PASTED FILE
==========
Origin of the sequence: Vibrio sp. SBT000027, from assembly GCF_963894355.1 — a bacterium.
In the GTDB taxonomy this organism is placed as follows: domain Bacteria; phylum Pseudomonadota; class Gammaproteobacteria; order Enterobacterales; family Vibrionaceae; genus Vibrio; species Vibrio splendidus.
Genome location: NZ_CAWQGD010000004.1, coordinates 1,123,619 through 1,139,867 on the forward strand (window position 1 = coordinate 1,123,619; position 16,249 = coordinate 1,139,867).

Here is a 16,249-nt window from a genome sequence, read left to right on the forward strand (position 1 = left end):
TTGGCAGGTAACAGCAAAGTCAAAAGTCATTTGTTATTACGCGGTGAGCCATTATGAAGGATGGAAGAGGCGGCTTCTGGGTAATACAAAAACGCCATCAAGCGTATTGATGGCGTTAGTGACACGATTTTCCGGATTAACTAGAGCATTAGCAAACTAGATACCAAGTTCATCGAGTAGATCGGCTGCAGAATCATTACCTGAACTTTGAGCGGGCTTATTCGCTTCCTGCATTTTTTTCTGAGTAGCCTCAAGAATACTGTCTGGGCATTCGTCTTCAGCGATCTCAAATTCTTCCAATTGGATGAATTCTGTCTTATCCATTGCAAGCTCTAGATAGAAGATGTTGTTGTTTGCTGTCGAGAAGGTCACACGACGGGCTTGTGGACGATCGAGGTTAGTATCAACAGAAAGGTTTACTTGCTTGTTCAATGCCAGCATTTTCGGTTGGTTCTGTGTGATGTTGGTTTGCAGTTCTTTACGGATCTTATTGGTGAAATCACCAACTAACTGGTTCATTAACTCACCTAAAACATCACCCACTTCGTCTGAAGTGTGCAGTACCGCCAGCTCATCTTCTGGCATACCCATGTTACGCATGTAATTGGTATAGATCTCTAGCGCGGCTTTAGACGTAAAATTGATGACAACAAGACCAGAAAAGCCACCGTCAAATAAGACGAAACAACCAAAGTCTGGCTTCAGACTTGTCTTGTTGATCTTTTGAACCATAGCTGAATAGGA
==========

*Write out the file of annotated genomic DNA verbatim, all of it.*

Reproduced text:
Origin of the sequence: Vibrio sp. SBT000027, from assembly GCF_963894355.1 — a bacterium.
In the GTDB taxonomy this organism is placed as follows: domain Bacteria; phylum Pseudomonadota; class Gammaproteobacteria; order Enterobacterales; family Vibrionaceae; genus Vibrio; species Vibrio splendidus.
Genome location: NZ_CAWQGD010000004.1, coordinates 1,123,619 through 1,139,867 on the forward strand (window position 1 = coordinate 1,123,619; position 16,249 = coordinate 1,139,867).

Here is a 16,249-nt window from a genome sequence, read left to right on the forward strand (position 1 = left end):
TTGGCAGGTAACAGCAAAGTCAAAAGTCATTTGTTATTACGCGGTGAGCCATTATGAAGGATGGAAGAGGCGGCTTCTGGGTAATACAAAAACGCCATCAAGCGTATTGATGGCGTTAGTGACACGATTTTCCGGATTAACTAGAGCATTAGCAAACTAGATACCAAGTTCATCGAGTAGATCGGCTGCAGAATCATTACCTGAACTTTGAGCGGGCTTATTCGCTTCCTGCATTTTTTTCTGAGTAGCCTCAAGAATACTGTCTGGGCATTCGTCTTCAGCGATCTCAAATTCTTCCAATTGGATGAATTCTGTCTTATCCATTGCAAGCTCTAGATAGAAGATGTTGTTGTTTGCTGTCGAGAAGGTCACACGACGGGCTTGTGGACGATCGAGGTTAGTATCAACAGAAAGGTTTACTTGCTTGTTCAATGCCAGCATTTTCGGTTGGTTCTGTGTGATGTTGGTTTGCAGTTCTTTACGGATCTTATTGGTGAAATCACCAACTAACTGGTTCATTAACTCACCTAAAACATCACCCACTTCGTCTGAAGTGTGCAGTACCGCCAGCTCATCTTCTGGCATACCCATGTTACGCATGTAATTGGTATAGATCTCTAGCGCGGCTTTAGACGTAAAATTGATGACAACAAGACCAGAAAAGCCACCGTCAAATAAGACGAAACAACCAAAGTCTGGCTTCAGACTTGTCTTGTTGATCTTTTGAACCATAGCTGAATAGGA